How is your project tied to the Circa x Dazed Class of 20:21 theme of ‘Communion’?:

This project is composed of the images produced by applying all instagram filters to a blank image. These filters are meant to stimulate an engagement with the constant flow of content production through the app. Everyone takes part in a ritual of consumption and production of images, but this images are not as heterogeneous as they appear. We share an instance of diversity, but when the mechanism of production is revealed, it seems we are imbued in a setup full of simulated authenticity. We commune in name of ambiguity.

Has your work been recognised by any public bodies or organisations in the past?

In particular the artwork submitted to Class of 2021 has not been recognized by any organization. On the other hand, I have been awarded the recognition of the XVII Salon Regional exhibition granted by the Colombian Ministry of Culture, and the first prize in the PUA VIII granted by Uniandinos. Lastly, I was shortlisted to FRAGMENTOS, intervention organized part by the Ministry of Culture and part by the National Museum of Colombia.

How would the #CIRCAECONOMY prize of £30,000 impact your future practice?

The prize would give me a much more stable position to develop my practice. For me, finding the budget to create my more ambitious and desired pieces has been a constant struggle. I try to always help myself from funds offered by the Colombian government through open calls as I’m committed to finding ways of financing my own projects. However, it is a very unsteady path, considering being an artist is my full time job. This prize would give me enough platform to regularize my practice and grow independently, being finally able to not leave aside the projects that I currently struggle to prioritize in a budget that have a wider social impact.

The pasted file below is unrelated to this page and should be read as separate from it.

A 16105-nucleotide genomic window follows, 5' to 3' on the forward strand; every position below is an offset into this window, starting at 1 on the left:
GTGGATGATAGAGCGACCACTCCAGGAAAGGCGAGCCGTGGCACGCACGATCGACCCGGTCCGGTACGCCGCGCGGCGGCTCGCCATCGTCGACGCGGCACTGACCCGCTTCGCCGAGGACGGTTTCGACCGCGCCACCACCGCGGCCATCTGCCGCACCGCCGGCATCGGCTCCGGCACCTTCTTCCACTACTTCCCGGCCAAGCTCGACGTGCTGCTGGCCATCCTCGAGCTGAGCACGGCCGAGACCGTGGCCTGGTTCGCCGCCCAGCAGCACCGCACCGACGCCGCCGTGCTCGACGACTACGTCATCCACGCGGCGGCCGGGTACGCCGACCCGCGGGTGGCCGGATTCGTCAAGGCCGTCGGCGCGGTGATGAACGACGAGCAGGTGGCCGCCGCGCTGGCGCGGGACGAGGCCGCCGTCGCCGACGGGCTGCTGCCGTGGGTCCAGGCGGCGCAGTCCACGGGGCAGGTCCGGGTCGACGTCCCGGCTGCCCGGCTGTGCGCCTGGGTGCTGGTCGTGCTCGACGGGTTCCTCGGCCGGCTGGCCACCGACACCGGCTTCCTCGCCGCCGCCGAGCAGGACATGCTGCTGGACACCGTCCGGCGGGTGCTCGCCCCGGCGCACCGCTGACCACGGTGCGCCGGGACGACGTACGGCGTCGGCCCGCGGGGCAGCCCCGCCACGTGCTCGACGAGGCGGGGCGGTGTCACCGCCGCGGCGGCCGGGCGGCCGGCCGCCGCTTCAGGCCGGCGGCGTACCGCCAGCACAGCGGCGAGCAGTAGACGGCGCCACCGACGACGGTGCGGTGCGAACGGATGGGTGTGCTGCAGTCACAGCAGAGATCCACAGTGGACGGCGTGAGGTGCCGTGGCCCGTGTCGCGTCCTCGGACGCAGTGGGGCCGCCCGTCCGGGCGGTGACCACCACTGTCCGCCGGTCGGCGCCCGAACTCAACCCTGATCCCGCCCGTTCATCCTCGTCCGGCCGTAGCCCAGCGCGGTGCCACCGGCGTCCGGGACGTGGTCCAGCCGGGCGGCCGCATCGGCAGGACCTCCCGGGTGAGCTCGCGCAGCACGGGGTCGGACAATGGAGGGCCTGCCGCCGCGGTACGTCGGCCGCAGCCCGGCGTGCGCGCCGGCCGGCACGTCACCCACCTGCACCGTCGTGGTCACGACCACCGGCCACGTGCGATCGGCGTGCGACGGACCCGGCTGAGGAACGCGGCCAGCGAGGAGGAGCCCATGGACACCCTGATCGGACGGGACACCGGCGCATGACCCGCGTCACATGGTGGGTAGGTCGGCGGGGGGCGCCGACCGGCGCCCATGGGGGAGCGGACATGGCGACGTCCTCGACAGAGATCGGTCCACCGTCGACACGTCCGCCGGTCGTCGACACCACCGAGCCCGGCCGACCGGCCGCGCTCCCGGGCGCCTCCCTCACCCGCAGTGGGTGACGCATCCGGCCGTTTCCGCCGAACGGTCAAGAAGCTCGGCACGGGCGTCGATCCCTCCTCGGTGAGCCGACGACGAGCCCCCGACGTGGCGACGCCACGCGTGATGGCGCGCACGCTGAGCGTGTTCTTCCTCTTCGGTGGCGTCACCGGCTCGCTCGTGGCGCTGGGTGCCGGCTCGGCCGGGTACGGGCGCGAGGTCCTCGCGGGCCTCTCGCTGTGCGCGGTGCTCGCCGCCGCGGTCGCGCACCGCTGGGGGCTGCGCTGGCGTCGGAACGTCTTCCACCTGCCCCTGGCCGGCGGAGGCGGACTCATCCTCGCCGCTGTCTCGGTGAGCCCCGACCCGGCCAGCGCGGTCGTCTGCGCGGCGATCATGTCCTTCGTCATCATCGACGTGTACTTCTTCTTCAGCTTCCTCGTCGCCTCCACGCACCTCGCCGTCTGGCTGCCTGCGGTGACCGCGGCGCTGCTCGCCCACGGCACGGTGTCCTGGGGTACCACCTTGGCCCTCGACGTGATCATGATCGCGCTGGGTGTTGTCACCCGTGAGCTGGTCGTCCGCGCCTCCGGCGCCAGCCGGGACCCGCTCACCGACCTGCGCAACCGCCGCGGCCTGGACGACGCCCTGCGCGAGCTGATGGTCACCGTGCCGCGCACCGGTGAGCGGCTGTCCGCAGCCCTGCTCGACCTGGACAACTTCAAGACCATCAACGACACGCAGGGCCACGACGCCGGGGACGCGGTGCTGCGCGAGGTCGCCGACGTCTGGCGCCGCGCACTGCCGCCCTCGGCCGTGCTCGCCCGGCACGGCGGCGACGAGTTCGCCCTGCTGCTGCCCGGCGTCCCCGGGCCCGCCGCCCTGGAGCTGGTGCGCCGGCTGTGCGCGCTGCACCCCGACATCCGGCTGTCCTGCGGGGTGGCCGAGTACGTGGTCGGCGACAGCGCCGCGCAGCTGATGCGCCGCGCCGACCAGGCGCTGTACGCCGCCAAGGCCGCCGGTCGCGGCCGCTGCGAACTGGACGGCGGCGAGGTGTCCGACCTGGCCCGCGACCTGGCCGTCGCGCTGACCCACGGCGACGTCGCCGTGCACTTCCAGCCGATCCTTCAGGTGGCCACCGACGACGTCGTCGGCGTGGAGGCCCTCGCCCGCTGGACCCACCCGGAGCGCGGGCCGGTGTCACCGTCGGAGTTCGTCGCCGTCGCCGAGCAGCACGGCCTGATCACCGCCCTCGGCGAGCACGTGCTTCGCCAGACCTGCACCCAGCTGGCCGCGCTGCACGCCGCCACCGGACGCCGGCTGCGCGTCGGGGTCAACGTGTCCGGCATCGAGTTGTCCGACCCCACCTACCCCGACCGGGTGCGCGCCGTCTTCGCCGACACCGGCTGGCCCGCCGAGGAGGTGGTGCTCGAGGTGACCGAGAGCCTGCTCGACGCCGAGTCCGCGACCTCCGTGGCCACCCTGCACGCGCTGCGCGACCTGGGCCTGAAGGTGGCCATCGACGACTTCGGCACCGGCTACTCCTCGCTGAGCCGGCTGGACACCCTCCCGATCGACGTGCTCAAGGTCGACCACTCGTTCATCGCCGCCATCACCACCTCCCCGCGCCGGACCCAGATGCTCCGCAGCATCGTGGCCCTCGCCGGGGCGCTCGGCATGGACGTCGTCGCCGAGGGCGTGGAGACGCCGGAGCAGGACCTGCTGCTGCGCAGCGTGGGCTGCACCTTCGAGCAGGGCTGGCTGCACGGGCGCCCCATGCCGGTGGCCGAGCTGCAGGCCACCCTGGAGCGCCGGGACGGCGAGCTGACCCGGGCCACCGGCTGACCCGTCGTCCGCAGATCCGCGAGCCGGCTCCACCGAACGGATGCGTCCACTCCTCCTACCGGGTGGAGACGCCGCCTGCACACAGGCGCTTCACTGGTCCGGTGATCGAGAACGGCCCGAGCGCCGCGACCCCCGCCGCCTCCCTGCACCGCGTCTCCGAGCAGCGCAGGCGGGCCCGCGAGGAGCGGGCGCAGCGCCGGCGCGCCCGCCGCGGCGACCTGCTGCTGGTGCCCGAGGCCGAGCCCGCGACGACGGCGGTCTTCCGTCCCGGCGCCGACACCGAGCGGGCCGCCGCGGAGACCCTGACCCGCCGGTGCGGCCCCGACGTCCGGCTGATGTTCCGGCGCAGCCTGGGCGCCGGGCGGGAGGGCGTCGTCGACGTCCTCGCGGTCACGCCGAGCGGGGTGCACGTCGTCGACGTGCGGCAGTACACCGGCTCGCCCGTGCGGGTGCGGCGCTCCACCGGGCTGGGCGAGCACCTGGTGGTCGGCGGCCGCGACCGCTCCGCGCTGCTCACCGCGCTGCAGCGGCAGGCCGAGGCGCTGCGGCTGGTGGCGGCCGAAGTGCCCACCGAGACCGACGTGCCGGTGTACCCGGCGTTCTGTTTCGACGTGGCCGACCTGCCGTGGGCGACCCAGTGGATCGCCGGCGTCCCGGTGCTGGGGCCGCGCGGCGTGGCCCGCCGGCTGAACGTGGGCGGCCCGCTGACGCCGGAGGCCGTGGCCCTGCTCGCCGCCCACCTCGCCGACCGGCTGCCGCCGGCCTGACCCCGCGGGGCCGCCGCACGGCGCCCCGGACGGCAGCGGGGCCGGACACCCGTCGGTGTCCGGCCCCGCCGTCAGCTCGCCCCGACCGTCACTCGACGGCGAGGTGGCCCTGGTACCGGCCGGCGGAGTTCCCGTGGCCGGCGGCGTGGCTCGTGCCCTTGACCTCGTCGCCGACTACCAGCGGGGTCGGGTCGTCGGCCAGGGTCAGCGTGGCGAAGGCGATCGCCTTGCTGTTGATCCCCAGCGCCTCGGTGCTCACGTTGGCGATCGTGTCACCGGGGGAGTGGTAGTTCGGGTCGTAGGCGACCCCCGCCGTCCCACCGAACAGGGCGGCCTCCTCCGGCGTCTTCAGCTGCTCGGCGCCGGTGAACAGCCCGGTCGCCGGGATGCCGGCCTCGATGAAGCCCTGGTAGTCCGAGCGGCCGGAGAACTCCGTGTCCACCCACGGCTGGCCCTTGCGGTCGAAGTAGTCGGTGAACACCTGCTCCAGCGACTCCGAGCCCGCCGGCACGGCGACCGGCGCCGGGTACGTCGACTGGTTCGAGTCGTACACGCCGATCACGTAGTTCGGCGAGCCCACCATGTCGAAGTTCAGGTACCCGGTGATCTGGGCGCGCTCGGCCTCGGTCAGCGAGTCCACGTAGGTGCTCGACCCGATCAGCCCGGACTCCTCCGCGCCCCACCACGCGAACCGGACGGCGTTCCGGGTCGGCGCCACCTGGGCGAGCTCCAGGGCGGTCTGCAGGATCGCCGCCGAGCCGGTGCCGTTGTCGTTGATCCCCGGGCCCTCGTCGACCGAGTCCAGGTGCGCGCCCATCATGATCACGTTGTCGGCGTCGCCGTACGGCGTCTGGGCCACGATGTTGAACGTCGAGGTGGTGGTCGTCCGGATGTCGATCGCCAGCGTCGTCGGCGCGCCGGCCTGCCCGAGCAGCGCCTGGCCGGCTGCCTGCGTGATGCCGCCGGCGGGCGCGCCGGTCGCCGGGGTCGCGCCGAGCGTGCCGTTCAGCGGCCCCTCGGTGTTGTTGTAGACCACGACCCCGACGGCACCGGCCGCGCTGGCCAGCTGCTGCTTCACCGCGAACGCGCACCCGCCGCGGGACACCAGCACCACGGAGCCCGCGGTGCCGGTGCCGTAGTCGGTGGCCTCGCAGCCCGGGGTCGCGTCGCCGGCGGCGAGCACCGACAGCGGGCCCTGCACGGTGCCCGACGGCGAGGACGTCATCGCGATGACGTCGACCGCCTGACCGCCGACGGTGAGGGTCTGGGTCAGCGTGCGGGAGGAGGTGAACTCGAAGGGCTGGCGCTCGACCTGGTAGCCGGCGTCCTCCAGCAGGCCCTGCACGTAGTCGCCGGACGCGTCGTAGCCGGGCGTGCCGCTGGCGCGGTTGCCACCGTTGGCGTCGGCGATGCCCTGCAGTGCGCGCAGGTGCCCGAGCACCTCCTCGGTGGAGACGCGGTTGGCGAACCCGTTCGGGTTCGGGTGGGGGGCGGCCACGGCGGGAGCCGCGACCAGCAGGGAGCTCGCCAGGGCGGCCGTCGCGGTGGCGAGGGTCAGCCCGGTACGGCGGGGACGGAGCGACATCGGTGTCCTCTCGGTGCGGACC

What would you do with the money?

Part of the money, would be destined to support the production of my future artworks, strengthening my artistic practice. The rest of it, would be used to give funding to an artist’s run space (Cachorra) co-founded by me. This space is focused on giving the opportunity of having a first solo exhibition to emerging artists. It is really difficult to find a space in Bogota, that is willing to commit on producing a first solo show. So focusing my efforts on keeping a space like this running, has been one of my most recent important projects.

If you are awarded the #CIRCAECONOMY prize, how might this affect your community?

As this price brings with it such opportunity of promoting an artist’s independence, I want to focus on becoming a renovating and autonomous agent in Colombia’s art world. To be able to promote a more fair and democratic entrance to incoming artists and to activate the whole sector of artist’s run spaces. It also will help me to build a stronger sense of association, and how people partake in public artistic practice. It is at the end a prize that promotes visibility not only to my own practice, but to the more direct projects I have created to change Bogotá’s art community from some time now.